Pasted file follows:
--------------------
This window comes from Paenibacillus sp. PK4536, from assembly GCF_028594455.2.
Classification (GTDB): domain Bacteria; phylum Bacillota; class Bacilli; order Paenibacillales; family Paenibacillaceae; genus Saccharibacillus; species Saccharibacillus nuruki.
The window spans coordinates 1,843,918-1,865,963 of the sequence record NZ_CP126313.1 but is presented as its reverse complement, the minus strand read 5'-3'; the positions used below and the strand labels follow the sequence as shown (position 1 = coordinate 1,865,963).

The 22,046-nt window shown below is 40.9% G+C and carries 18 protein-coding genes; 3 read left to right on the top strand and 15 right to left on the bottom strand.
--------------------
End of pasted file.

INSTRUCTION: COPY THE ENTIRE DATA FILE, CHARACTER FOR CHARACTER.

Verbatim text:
This window comes from Paenibacillus sp. PK4536, from assembly GCF_028594455.2.
Classification (GTDB): domain Bacteria; phylum Bacillota; class Bacilli; order Paenibacillales; family Paenibacillaceae; genus Saccharibacillus; species Saccharibacillus nuruki.
The window spans coordinates 1,843,918-1,865,963 of the sequence record NZ_CP126313.1 but is presented as its reverse complement, the minus strand read 5'-3'; the positions used below and the strand labels follow the sequence as shown (position 1 = coordinate 1,865,963).

The 22,046-nt window shown below is 40.9% G+C and carries 18 protein-coding genes; 3 read left to right on the top strand and 15 right to left on the bottom strand.